Robyn was born at 28 weeks and has ten disabilities, including Asperger’s syndrome. At secondary school she felt overwhelmed and was bullied frequently. After being kicked out of school Robyn went to a college where she met other autistic young people, and they suggested training college staff on how to support them. After one session a tutor told Robyn: “You’re really good at this. This could be your career.”

Robyn began volunteering with the National Autistic Society to improve media awareness. For the past 14 years she’s worked as a mentor, consultant and trainer with people at all levels of the education system, in social work and parent groups. She runs workshops on topics like anxiety with neurotypical and autistic children and adults.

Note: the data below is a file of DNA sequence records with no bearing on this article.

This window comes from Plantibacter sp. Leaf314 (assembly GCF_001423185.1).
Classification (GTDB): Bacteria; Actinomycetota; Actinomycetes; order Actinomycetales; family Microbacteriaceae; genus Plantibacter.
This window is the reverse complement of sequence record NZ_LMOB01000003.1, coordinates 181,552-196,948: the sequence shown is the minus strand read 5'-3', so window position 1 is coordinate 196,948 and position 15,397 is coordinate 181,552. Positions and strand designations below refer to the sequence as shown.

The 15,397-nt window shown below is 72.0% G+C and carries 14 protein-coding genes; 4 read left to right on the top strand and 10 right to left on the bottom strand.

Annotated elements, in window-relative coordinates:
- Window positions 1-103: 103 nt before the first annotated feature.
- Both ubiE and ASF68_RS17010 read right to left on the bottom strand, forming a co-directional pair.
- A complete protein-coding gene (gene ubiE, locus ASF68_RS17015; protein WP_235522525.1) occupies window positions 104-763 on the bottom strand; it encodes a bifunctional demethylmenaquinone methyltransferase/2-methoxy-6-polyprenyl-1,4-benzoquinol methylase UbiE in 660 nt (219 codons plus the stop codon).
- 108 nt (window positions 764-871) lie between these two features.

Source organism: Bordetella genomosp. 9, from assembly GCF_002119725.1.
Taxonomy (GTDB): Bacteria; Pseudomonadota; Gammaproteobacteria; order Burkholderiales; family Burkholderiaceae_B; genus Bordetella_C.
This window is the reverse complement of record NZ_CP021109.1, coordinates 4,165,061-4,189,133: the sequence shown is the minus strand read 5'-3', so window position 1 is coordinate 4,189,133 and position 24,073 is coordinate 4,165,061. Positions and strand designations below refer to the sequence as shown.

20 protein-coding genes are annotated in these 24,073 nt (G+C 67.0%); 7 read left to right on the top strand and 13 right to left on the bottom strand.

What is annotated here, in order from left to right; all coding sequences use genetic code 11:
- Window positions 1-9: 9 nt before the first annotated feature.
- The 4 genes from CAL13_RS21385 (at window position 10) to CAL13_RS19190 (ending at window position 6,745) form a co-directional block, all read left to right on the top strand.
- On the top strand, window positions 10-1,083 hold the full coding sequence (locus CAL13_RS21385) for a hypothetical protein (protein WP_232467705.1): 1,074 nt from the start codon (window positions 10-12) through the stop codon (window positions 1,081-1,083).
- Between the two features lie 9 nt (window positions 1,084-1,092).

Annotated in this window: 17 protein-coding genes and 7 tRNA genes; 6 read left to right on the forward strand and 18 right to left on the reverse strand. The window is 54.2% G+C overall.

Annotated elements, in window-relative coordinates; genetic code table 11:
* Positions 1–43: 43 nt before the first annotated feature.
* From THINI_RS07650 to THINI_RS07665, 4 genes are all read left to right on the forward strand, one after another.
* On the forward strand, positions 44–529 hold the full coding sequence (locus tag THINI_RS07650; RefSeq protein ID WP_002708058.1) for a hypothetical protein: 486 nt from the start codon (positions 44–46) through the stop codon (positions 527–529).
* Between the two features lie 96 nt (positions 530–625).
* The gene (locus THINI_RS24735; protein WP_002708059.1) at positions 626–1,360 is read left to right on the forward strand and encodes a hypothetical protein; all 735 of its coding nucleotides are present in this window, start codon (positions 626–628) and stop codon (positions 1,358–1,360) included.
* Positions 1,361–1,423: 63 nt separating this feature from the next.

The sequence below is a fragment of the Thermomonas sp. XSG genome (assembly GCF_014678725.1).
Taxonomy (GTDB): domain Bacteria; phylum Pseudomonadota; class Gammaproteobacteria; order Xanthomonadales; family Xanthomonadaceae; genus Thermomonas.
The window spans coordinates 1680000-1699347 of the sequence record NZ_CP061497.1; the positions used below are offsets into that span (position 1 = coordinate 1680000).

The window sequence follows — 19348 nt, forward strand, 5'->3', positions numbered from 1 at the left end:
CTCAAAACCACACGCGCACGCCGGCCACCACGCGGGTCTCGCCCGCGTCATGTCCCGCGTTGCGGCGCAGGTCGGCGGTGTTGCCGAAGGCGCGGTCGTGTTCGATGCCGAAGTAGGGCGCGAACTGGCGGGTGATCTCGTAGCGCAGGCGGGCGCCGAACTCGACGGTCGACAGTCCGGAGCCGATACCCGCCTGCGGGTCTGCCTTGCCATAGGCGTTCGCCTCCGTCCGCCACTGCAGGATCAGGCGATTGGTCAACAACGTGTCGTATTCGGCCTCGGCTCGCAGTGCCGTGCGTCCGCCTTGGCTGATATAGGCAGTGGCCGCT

Robyn has a particular passion for championing the diversity within autism and she creates online surveys on topics like stimming and safety. Her first book, The Independent Woman’s Handbook for Super Safe Living on the Autistic Spectrum was based on survey results and Robyn’s experience of developing strategies for others. Her second book, The Autism Friendly Guide to Periods, comes out next year.

Robyn says: “I thought I was thick until I wrote my first book. I learned I just do things differently so I have deliberately focused on building skills that can earn me money and to get unique results so people will want to use my skills, and I’ll have maximum flexibility in how I use my time.”

Robyn is a visiting research associate at the Centre for Research in Autism and Education, and was joint awardee of the 2015 NAS Professional Awards for Outstanding Achievement by an Autistic Individual for her work on rape and sexual abuse against autistic people.

Robyn is also a trumpet player, and has spoken on a panel at South by Southwest festival and conference.

Find out more about Robyn here: